Recently in Peninsula Regional Medical Center v. Adkins, the Court of Appeals of Maryland, Maryland’s highest court, clarified what it means to be a qualified individual with a disability. In the case, the plaintiff, Tracy Adkins, sued her employer, Peninsula Regional Medical Center (PRMC), under the Maryland Fair Employment Practices Act (FEPA) for “intentional disability discrimination based on actual disability, intentional disability discrimination based on being regarded as having a disability, and failure to accommodate.”
The defendant, PRMC, argued that Ms. Adkins was not a “qualified individual with a disability” because she could not perform the essential functions of her job with or without reasonable accommodation. The lower court agreed and ruled in PRMC’s favor; however, the Court of Special Appeals held that PRMC, which was relying on outdated case law, misinterpreted the requirements of FEPA and overturned the lower court’s decision.
Modeled after the federal Americans with Disabilities Act (ADA), the FEPA makes it unlawful to discriminate against a qualified individual with a disability in hiring, upgrading, promotion, tenure, demotion, transfer, layoff, termination, right of return from layoff, and rehiring. In order to be protected by FEPA and ADA, an employee must be a qualified individual with a disability. The Maryland Commission on Civil Rights (MCCR), the state agency that enforces FEPA, has issued implementing regulations defining a qualified individual with a disability as an individual with a disability who “[w]ith or without reasonable accommodation can perform the essential functions of the job in question”.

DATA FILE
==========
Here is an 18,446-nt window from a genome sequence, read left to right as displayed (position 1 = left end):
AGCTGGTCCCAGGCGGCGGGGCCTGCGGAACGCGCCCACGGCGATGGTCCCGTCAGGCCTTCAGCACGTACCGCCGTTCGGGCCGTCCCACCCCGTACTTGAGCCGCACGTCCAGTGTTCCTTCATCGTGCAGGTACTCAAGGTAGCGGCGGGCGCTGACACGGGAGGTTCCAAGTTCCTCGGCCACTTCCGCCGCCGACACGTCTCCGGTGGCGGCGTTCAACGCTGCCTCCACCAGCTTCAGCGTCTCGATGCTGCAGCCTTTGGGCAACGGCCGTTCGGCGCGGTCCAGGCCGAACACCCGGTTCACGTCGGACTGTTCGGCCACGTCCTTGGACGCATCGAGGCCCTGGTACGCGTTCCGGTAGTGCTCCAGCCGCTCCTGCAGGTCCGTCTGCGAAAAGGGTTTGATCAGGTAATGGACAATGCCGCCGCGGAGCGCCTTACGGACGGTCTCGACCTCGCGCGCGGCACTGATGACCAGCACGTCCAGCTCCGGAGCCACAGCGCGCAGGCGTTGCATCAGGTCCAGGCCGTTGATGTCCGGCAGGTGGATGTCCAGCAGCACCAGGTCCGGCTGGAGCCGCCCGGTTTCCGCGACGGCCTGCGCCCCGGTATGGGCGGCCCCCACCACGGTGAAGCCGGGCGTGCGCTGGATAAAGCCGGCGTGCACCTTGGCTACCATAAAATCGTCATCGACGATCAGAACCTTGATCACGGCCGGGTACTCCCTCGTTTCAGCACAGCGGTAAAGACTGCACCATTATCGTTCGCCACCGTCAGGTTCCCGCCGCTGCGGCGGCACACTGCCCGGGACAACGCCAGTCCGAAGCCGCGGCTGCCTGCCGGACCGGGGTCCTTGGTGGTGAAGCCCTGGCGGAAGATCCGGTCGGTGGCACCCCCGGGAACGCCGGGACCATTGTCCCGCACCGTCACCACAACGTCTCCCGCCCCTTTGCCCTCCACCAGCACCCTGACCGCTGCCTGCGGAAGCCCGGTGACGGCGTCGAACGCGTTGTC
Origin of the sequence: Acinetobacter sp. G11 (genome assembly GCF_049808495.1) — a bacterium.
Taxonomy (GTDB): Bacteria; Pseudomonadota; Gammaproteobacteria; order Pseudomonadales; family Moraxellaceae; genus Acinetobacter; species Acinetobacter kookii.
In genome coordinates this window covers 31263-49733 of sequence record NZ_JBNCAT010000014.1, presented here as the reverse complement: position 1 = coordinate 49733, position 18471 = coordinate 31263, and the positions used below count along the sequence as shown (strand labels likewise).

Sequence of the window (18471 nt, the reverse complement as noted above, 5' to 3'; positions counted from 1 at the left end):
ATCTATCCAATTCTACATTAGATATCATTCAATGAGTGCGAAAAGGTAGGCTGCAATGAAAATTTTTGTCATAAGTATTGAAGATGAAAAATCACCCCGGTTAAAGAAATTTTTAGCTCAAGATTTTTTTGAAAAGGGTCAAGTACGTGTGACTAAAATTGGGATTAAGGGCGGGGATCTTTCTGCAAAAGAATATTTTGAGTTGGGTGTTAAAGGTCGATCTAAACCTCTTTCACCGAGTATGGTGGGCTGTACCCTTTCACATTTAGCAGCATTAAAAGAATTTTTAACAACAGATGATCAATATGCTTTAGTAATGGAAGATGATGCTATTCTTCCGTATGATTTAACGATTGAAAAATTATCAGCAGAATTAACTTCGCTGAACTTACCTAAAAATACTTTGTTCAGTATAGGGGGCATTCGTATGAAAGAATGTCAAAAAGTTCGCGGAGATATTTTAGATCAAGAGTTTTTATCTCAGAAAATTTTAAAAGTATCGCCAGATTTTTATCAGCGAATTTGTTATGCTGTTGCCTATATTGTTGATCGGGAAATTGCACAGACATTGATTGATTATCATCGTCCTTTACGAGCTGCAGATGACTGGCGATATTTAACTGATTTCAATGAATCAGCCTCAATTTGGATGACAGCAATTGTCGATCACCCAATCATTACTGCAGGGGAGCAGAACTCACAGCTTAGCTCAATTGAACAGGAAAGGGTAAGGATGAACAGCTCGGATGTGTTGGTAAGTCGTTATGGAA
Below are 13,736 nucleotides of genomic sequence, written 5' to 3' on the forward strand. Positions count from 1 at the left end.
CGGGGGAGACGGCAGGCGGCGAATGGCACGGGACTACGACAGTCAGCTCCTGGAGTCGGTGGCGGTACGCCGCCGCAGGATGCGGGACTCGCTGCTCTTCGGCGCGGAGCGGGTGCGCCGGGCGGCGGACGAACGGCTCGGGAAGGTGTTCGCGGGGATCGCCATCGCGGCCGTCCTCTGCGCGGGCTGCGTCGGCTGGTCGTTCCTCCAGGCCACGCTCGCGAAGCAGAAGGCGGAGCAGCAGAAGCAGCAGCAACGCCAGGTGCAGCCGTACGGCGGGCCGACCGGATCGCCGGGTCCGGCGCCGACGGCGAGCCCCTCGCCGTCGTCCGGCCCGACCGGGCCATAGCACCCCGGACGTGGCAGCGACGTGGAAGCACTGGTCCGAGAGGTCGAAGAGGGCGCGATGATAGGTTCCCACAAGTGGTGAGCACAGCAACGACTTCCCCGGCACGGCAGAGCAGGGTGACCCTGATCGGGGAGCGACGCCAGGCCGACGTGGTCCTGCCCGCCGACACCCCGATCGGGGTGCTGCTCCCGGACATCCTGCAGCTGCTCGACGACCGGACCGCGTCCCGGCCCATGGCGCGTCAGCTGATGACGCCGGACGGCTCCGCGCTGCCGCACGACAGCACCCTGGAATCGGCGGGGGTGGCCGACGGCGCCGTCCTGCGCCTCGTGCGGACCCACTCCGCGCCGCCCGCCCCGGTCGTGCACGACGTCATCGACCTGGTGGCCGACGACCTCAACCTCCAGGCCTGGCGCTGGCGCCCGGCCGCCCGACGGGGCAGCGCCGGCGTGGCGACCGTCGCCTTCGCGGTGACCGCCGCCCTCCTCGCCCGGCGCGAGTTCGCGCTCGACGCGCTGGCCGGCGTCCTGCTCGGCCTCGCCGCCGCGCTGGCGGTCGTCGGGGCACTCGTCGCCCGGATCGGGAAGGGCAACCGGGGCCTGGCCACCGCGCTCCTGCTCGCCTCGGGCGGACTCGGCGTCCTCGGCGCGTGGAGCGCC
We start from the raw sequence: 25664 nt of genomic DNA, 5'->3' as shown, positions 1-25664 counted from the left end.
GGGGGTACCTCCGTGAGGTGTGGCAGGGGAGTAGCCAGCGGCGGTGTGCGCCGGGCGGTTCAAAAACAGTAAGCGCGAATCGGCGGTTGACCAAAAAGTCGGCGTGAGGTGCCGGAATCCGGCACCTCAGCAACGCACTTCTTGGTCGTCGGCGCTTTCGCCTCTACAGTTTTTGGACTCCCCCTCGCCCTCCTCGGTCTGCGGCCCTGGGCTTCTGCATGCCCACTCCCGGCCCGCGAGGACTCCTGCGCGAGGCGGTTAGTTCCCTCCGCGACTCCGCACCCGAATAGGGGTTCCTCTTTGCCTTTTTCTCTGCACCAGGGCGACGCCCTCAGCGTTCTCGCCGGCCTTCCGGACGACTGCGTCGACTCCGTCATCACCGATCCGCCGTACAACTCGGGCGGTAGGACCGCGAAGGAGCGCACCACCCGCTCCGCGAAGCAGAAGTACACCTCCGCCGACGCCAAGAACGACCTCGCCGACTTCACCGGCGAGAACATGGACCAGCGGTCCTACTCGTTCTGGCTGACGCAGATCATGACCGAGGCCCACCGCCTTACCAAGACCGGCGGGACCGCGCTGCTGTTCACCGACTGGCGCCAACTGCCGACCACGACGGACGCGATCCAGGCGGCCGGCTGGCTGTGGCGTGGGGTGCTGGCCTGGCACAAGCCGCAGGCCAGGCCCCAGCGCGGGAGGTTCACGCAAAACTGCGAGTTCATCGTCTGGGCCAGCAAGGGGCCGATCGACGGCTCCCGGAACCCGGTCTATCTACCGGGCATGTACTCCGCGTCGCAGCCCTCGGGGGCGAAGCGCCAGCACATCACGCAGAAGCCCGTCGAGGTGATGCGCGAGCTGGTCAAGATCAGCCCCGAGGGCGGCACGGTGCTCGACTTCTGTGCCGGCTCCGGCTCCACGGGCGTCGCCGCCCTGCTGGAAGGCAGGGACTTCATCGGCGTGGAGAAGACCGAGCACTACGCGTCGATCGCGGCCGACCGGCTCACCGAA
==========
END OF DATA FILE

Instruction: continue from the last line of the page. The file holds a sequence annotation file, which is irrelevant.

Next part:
Both FEPA and ADA include re-assignment as a reasonable accommodation. Accordingly, a “qualified individual with a disability” includes employees who can either perform the essential functions of their current position or a re-assignment position.
This is an important distinction because it means employers have a duty to assess whether or not an employee, who can no longer perform the essential functions of his or her current position, can perform the essential functions of any other vacant positions. Indeed, the MCCR’s implementing regulations make it unlawful for a covered employer to fail to conduct an individualized assessment of an employee’s ability to perform the essential functions of “a job, not simply the job that the employee held.”
If you work in Maryland and believe that your employer has failed to consider re-assignment as a reasonable accommodation or assess whether you can perform the essential functions of other vacant positions, your rights under FEPA and ADA may have been violated. The attorneys at Lebau & Neuworth are experienced in litigating reasonable accommodation cases under the FEPA and the ADA, so we may be able to help you. Contact us at 888-456-2529 or lebauneuworth.com/contact-us.